LA is losing its trees. While elected officials talk about the importance of the urban forest and pay lip service to sustainability, we're rapidly losing one of our most valuable resources. Trees are crucial to keeping urban temperatures down, recharging our underground aquifers, and keeping our air clean. But LA’s urban forest is facing unprecedented threats from many different sources. A 2017 report from Tree People states plainly just how serious the threat is….
The urgency of protecting the urban forest has risen sharply as drought, pests, disease, climate impacts and budget cuts lead to rapidly rising tree mortality. In the coastal Southern California region, which includes much of Los Angeles County, the US Forest Service estimates that 33.5 percent of trees are at risk of dying from just one pest: the polyphagous shot hole borer. In the greater Southern California area, that number rises to 38 percent, or 27 million trees, and the estimated cost of removing and replacing those trees is $36 billion. Threats to mortality extend beyond this one pest.
Yes, there are many threats other than the shot hole borer. The Los Angeles Unified School District plans to cut down 48 trees at Grant High School as part of a campus upgrade. Ninety mature trees will be felled as part of a makeover of the Sportsmen's Lodge. Harvard-Westlake School plans to remove scores of trees as part of its plan to turn the former Weddington Golf Course into an athletic facility. And Universal Studios continues to bulldoze hundreds of trees, including protected native species, in the course of its years-long expansion plan. While the plans for most of these projects talk about planting replacement trees, there are usually few specifics and little oversight. It came to light recently that replacement trees paid for by developers were sitting in a City storage facility for so long that they were no longer viable.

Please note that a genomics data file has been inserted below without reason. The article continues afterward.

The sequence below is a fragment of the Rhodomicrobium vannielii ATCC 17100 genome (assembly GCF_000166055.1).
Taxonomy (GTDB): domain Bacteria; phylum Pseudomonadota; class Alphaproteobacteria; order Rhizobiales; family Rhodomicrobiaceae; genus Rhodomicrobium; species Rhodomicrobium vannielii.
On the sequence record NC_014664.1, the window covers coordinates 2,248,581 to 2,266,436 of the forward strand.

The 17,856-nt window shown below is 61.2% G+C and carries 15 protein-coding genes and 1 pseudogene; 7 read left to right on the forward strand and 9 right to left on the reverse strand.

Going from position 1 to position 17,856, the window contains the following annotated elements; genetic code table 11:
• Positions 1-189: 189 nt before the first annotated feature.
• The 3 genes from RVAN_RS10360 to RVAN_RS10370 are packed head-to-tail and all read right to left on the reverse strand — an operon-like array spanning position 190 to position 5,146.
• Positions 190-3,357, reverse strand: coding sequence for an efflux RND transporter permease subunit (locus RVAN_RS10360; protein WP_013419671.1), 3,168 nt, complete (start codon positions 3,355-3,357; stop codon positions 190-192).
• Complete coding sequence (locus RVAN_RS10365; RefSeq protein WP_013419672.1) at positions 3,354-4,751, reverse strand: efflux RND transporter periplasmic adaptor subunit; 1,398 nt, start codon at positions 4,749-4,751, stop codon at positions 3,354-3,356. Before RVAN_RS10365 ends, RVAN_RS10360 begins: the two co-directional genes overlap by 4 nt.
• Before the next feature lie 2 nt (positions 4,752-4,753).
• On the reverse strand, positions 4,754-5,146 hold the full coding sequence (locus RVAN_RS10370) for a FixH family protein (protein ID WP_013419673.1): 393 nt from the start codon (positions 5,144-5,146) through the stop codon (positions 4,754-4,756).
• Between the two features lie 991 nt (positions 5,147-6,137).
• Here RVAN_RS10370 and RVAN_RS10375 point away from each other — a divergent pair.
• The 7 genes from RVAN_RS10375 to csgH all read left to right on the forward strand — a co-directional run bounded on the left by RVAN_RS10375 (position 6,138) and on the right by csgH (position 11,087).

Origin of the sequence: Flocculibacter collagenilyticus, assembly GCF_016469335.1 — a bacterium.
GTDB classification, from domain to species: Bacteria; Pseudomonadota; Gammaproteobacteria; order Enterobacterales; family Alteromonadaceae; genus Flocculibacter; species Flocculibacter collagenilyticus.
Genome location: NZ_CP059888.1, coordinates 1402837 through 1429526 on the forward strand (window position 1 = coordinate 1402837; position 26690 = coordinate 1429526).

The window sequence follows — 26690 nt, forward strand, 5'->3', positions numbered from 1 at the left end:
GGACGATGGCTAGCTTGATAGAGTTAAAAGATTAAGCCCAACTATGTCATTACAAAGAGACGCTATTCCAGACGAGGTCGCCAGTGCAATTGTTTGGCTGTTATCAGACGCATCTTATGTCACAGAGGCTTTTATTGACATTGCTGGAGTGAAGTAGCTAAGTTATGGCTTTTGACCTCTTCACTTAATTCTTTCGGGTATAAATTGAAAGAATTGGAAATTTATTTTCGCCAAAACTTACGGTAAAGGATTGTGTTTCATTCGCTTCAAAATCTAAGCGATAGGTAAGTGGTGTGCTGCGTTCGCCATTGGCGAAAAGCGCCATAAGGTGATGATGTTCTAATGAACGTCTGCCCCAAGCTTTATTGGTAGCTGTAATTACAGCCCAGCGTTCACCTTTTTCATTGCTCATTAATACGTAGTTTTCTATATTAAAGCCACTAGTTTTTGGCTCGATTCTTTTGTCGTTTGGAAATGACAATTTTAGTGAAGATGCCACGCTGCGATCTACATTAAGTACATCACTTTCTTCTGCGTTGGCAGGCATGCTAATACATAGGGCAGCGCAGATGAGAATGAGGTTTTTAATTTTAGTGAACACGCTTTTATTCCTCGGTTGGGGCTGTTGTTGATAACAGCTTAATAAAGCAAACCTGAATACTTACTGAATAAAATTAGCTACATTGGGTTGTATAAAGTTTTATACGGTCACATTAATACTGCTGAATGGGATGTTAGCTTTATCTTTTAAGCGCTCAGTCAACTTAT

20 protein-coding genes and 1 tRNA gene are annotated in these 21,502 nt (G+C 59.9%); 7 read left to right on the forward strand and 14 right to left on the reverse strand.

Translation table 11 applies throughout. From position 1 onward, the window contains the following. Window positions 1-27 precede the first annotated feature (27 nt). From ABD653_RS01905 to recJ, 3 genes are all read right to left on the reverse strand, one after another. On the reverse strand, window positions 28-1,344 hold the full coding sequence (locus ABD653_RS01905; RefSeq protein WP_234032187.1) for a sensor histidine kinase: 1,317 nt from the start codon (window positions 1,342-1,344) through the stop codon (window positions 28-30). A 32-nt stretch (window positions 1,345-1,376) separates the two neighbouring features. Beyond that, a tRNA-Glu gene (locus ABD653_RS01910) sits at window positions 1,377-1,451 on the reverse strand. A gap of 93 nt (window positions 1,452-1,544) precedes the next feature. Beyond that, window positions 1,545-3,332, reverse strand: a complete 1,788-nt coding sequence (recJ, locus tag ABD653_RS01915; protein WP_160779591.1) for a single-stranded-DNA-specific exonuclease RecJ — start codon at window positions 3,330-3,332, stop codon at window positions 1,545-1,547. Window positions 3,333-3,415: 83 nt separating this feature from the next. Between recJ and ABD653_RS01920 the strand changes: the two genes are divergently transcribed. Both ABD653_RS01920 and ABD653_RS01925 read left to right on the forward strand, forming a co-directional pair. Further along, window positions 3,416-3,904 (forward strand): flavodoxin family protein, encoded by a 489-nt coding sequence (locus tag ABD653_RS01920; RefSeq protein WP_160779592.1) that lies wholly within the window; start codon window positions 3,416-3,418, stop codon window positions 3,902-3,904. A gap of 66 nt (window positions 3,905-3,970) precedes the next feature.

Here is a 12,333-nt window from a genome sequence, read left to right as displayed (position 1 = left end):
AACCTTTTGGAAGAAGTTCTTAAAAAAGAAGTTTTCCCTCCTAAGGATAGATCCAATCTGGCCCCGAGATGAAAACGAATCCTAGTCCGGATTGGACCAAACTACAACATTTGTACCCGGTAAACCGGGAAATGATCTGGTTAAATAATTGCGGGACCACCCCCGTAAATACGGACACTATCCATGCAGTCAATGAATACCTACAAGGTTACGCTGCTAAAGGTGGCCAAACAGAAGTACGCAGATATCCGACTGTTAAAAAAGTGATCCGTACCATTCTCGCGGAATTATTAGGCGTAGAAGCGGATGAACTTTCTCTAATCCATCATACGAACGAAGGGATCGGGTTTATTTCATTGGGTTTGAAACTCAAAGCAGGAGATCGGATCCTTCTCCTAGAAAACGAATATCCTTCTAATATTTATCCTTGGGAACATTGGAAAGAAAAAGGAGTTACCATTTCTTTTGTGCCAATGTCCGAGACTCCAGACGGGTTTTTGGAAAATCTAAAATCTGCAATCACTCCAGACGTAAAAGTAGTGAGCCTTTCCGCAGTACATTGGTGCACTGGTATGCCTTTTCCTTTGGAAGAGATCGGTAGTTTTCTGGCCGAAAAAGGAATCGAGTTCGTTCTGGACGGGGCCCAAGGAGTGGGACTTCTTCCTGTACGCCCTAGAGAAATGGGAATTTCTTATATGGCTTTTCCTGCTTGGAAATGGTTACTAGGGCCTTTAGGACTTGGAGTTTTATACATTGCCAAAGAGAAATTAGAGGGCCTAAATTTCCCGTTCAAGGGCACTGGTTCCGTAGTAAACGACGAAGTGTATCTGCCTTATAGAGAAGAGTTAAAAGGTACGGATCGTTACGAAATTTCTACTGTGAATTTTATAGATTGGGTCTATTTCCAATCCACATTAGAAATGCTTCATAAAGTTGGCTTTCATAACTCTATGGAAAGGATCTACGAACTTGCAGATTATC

Beyond large projects like these, our communities are losing tree canopy and green space as houses grow bigger and bigger. A 2017 study from USC shows that from 2000 to 2009 tree cover decreased an average of 13.6% in neighborhoods across LA County just because people are building larger homes. And many of our trees die simply from poor care or neglect. In LA there have been numerous complaints that crews hired by the City for pruning are too aggressive and end up doing more harm than good. A number of trees die each year because no one takes the time to water them. Many cities in LA County have plans and policies in place to maintain their urban forest, but too often there's no funding to support them. Plans are meaningless if they just sit on a shelf collecting dust.
So what do cities need to do? The steps are pretty straightforward:
1. Complete a comprehensive tree inventory.
2. Create an Urban Forest Management Plan.
3. Develop agencies with the personnel and the funding to execute the plan.
Of course, the obvious problem is the lack of funding. And this is tied to an even deeper problem. Lack of will. Politicians often talk about the importance of our urban forest, but rarely take any meaningful action to protect it. And as individuals we generally take trees for granted. We may think they look nice, and on hot days we're glad to have their shade, but few of us are actively engaged in advocating for trees or caring for them.
If we don't take action, we'll all pay the price. The region will keep getting hotter, water will grow more scarce, and the air we breathe will become dirtier. The recent drought has ended, but it may have been just a taste of what's in store for us. If we don't start caring for our urban forest, LA could get a whole lot harder to live in.
If you want to get involved, there are groups that you can join to take action.
Angelenos for Trees